Irish Language Blog

Some Irish Words Starting with the Letter ‘X’ (Part 2 of 2): xileafón agus xifisteirneam Posted by on Sep 18, 2015 in Irish Language

(le Róislín)

As you might recall, the most recent blagmhír here was “Some Irish Words Starting with the Letter ‘X’ (Part 1 of 2)” (nasc thíos).  Today we’ll look at Part 2, Irish words beginning with “x” where the single letter “x” isn’t a prefix.  In other words, this is not the post dealing with words like x-gha, x-ghathaigh, x-chrómasóm, and, however small its cyberfootprint, “x-chomhad” (as in the clár teilifíse, which, in Irish, would be Na X-Chomhaid, if it were translated into Irish.  I haven’t seen it in Irish yet.  If you have, please let us know).

Here we’ll look at some samples from the other small group of “x” words, those that have usually have a “z” sound in English (xylophone, which is a reasonably useful vocabulary word, and xiphisternum, because I can’t resist it!).  There really aren’t that many more, unless we start talking about xeranthemum and xonotlite crystals.

xileafón.  If we adapt the IPA in Foclóir Póca to a more everyday transcription sound, the pronunciation would be indicated as “ZHIL-yuh-fohn,” with the “zh” as in “pleasure” or “leisure.”  Virtually nothing in English is spelled actually spelled “zh,” so, yes, we’re using “zh” to represent the letter “x” in Irish, a sound that is represented by an “s” in English (one of at least 4 ways the letter “s” can be pronounced in English!).  I never said it wasn’t convoluted!  The actual Irish-modified IPA,  in Foclóir Póca, in case you’re interested, is /’z΄il΄әͺfo:n/, with the vertical tic marks indicating stress, the slanted tic marks indicating slenderness, and the colon indicating a long vowel.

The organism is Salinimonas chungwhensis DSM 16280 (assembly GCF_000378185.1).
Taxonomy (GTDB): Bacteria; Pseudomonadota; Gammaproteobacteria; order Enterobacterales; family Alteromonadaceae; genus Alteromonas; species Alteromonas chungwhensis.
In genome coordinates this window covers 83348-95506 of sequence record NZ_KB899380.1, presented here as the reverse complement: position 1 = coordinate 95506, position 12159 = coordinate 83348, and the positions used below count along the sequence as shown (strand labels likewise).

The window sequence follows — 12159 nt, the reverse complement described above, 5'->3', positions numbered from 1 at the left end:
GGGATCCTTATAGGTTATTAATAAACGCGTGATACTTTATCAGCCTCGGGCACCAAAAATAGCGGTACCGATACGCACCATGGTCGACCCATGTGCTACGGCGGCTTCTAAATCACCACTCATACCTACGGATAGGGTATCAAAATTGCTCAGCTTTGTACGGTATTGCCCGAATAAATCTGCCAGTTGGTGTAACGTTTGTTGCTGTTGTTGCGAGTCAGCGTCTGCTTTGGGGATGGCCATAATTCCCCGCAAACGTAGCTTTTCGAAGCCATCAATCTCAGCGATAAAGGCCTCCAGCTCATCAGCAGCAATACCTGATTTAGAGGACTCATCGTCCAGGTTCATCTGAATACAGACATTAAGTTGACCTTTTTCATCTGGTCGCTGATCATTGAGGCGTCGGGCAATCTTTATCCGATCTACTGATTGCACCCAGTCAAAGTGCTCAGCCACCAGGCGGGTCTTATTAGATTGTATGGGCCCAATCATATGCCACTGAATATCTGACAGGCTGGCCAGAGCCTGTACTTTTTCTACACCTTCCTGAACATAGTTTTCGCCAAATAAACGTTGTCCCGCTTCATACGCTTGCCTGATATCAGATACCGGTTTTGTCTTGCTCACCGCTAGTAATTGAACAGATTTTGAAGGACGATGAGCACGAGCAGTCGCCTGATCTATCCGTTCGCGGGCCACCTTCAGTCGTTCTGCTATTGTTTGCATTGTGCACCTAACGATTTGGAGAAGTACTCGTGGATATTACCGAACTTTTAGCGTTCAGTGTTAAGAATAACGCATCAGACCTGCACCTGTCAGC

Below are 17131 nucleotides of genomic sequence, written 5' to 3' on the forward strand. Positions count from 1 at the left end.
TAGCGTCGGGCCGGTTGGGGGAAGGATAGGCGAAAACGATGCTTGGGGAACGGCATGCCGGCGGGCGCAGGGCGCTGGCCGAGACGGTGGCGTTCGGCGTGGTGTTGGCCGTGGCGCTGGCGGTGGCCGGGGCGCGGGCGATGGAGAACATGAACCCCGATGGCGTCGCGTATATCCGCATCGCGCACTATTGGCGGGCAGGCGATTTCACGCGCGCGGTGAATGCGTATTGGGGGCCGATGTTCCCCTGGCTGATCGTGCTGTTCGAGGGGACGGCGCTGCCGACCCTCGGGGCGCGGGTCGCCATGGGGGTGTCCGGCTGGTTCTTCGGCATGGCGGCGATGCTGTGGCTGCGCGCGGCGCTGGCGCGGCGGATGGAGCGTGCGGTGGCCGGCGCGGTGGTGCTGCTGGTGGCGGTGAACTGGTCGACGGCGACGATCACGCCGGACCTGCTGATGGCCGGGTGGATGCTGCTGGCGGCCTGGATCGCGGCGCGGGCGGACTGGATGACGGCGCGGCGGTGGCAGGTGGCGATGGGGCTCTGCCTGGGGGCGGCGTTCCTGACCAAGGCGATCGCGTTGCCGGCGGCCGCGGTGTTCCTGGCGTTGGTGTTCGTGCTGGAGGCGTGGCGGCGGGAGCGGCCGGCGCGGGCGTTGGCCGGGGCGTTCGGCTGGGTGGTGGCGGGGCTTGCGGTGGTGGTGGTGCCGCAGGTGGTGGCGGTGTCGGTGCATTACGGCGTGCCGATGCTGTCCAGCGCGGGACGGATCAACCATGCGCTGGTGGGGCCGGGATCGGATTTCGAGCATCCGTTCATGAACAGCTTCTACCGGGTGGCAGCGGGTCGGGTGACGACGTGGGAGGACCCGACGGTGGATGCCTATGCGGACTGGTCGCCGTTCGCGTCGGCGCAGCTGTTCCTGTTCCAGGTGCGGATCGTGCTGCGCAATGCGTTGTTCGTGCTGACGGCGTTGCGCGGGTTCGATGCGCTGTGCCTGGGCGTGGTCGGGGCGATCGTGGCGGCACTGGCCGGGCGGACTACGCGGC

As for “zh,” apparently we do have the spelling in English for the Russian place name and surname “Zhdanov” and a handful of other words transcribed from Cyrillic, but not much else.   So would that mean that the Irish spelling of “Zhdanov” (if such a spelling existed), would be ” *Xdeanof“?  Or would we go the “Zhuang” to “Siuáingis” route and do ” *Sdeanof“?  Just askin’!  OMD, and what’s the Irish for “zhdanovism,” which I didn’t realize existed until just now.  Apparently the French is “Jdanovisme” and the Italian drops the “h” altogether, with “zdanovismo,” so the Irish would be … bhuel, cuardach do lá na coise tinne.

Anyway, I emphasize all of that “zh” business because I’ve also heard “xileafón” pronounced in Irish with the same “z” as in English.  That means the only major differences between the English and the Irish versions would be the slight slenderness of the “l” in the Irish version and whether the “i” is like English “ill” or like “tile.”   Endless food for thought!  Someday I’ll have to look into other versions of the word “xylophone” around the world.  It will be fun to see what, happens to the initial “x.”  So far, I’ve noted “xilofono,” “ksylofon,” and “saylopon,” but of course, that’s really another project for “lá na coise tinne,” and may not even make it back into this blog.  And it would be interesting to see if any languages (Íoslainnis, b’fhéidir) break it down into its component parts, which for Irish would render it something like ” *adhmadghuth” or ” *adhmadfhuaim.”  I’m using the “réiltíní” as usual to indicate unattested words.

As for “xifisteirneam,” the pronunciation would be “ZHI-fih-SHTERzh-nyum,” and please do let me know the next time that pops up in your daily small talk!  Of course, if you are an “ortaipéidí” or some other related medical practitioner, it might well be everyday linguistic fare.

Before we close, you might be happy to know that “xylography” in Irish is “adhmadghrafaíocht,” so you don’t even have to worry about an initial “x” sound there!  SGF — Róislín

Nasc: Some Irish Words Starting with the Letter ‘X’ (Part 1 of 2) Posted on 14. Sep, 2015 by in Irish Language,

Iarsmaoineamh: I wonder, if The X-Files were translated into Irish, would we pronounced “Na X-Chomhaid” as “nuh HEKS-KHOH-widj” or “nuh EKS-KHOH-widj.”   In other words, would we add the inserted h-sound as we would for “na heilifintí” or “na heitleáin“?  Hmmm…

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